John Vincler’s Brush Strokes column explores what we can find in paintings in our increasingly digital world.
I will remember 2020 not as a year of looking but as a year of listening. For months as the pandemic overtook New York, ambulance sirens rang out at strange times in strange choruses. When the sound of the sirens occasionally broke or faded into the distance after dawn, it was replaced not by eerie silence, but by the chirping of birds: the screams of the blue jays, the playful beeps of the sparrows in the bushes, the eeks, chirping, and strangely varied Noises of gurgles everywhere. I then asked myself: Were these noises always here and we were made quiet? I rarely left my neighborhood in Ditmas Park, Brooklyn, except to take my partner Kate, who was pregnant with our second child, to appointments at the Manhattan Hospital Complex, which was itself a swarm of sirens that got louder every time we approached . In my memory, the sirens and chirping of birds followed police helicopters, apparently always overhead, as the city erupted in protests against Black Lives Matter and the violent reaction of the police who only made them move on. The helicopters soared into the sky as I ran over the same weeds in the small lot of our shared backyard, playing a game my four-year-old daughter Leo calls “Dinosaur Hunt” (she’s the dinosaur). I am her lunch). Half the year was marked by sleep disorders – first the constant fireworks at all hours of the night and then until the end of summer the baby’s screeching and cooing without noticing the distinction between day and night. As I write this and collect a year, it is spring again. The neighborhood seems to be returning to an approach to the old noises of yesteryear. That is, if we can remember what it used to sound like. Even the old noises can now be heard differently. With my daughter in her mud boots, bird book and binoculars in hand, while the baby sleeps on Kate’s home, we start our tour every day. Leo collects sticks, stones and seed pods, stomps in puddles, and pauses to chase blue jays in a tree after they stutter loudly.
Last October, I had taken my temperature outside of the Metropolitan Museum of Art. After seeing the line that snaked out for a mile, I immediately wanted to leave. There were a number of reasons why I felt so nervous. I was concerned about the ethics of the visit in general, about the work of the museum worker, a role I had once played and now had to be regularly exposed while they held the thermometer to our foreheads, even the baby’s. I also worried that Leo might have gone wild for most of the year, not spending her days on the college campus where her parents taught or the museums and galleries we went to. I tried to keep her standing on her yellow spot when she excitedly shot away and played in the fountain. The idea was to go on a pilgrimage to experience a shard of the abruptly abbreviated Gerhard Richter show, which closed almost immediately after it opened in March 2020. My distrust of the art press preview had made me wait a lot to see the exhibition below me, and by then it became clear that it was unwise to gather en masse at all. In the months that followed, Manhattan became a place across the river, and its galleries and museums were suddenly incredibly far away.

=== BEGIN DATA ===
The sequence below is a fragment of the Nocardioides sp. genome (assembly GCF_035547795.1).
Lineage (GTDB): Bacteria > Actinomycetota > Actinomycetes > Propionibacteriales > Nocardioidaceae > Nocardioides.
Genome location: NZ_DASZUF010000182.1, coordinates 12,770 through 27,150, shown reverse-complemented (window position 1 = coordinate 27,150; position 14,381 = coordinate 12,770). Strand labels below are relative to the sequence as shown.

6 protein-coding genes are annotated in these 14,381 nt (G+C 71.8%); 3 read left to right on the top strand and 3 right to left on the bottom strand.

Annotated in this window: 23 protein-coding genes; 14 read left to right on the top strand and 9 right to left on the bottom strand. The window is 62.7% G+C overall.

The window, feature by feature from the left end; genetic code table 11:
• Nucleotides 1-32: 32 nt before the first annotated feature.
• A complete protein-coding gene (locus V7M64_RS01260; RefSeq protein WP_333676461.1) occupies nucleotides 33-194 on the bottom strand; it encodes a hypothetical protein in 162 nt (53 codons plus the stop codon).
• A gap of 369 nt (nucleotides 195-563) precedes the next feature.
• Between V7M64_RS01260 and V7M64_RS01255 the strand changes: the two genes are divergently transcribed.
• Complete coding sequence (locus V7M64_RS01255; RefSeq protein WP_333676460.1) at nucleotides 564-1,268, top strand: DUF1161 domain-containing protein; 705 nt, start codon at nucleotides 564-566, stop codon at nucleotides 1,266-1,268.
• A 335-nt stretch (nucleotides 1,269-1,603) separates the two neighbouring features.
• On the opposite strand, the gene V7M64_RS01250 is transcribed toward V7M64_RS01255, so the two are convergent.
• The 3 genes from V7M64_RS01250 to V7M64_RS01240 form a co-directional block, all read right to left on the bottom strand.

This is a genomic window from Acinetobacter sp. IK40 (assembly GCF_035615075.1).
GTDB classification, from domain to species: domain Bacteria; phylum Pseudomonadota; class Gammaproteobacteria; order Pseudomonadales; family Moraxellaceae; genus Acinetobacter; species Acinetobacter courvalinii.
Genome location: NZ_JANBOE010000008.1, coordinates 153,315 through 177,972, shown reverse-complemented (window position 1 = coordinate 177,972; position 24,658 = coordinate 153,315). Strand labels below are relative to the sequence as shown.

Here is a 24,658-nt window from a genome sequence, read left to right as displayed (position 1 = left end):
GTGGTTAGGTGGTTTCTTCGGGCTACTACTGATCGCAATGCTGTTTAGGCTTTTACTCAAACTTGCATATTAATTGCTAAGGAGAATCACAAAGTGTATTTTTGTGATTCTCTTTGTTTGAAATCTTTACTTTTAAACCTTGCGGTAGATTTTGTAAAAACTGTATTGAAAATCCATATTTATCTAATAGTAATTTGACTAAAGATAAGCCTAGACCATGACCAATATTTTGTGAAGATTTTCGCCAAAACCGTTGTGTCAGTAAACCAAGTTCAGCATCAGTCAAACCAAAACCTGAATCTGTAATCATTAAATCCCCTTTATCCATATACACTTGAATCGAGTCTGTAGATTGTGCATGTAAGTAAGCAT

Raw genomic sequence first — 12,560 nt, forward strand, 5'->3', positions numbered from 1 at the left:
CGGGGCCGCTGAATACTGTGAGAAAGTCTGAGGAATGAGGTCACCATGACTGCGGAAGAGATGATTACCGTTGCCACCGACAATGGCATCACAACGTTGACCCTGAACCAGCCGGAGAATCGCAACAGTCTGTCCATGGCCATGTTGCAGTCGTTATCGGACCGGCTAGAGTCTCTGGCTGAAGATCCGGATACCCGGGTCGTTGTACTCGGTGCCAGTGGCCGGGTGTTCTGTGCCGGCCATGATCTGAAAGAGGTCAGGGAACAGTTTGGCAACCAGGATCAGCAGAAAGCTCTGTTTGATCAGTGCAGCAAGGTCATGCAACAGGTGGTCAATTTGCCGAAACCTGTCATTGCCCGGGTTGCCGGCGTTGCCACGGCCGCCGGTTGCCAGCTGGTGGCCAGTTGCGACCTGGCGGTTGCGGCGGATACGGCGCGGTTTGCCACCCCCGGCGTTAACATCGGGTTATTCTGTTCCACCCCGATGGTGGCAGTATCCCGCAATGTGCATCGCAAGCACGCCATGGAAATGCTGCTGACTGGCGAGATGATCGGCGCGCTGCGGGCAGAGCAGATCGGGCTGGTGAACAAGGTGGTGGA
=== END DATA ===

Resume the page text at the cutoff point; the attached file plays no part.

As I waited in line in October, I carried the experiences of the past few months with me. I had the hope that this series of works – in which an artist whom many would call the greatest living painter addresses the greatest disaster of the 20th century – was exactly what it took to get my attention back to me and to help me rediscover the possibility of painting as a means of talking to moments of crisis. I had previously seen Richter’s 2012 retrospective at the Center Pompidou, a show that showed his inimitable virtuosity in a range of styles and media, from painting to sculpture, even though his work often seemed cool to me, devoid of humanism or – what I picked up then in my notebook –soul, but with a few exceptions mostly found in portraits of his family or confidants. The four canvases at the Met, completed by Richter in 2014, which make up the “Birkenau Series”, were created in response to photographs that were segregated from Auschwitz-Birkenau in August 1944. After studying the paintings, I turned to reproductions which have much more of an impact on source images. The pictures documenting the process of mass murder in the gas chambers of the Nazi concentration camps were taken by a member of the Sonderkommando, a group of mainly Jewish prisoners who were forced to help carry out the atrocities, the caption explained. The high-contrast black and white photos are almost abstractions themselves. The black of a window frame embraces a large part of the pictures and a forest in the middle. The figures are barely noticeable in front of and under the immensity of the trees. In the gallery, the photographs were in such a way that they were not visible when looking at the pictures and vice versa. As I turned from the photos to the four large canvases in black, white, gray, green, silver, and red, I noticed that the pictures themselves revealed essentially nothing of the source images in their smeared and scratched surfaces of chaotic, vague grids. like constructions. I scanned the images and then withdrew to remotely recapture them as a whole. I tried to find a generous reading of this collection of marks and pigments. I felt an unsettling empty feeling alone there in the gallery. When I stood in front of these paintings, I felt no sense of awe or emotion, other than the thought I had expectantly brought into the gallery. I thought to myself, or maybe I even said it out loud: So he paints about atrocities – is that what I see here? These images added nothing but insight and only seemed to undermine the power and testimony of the original photos. Why was I even here? Why did I seek solace in paintings? We were still in the middle of a plague. It felt stupid to be in the midst of the opulence of the Met.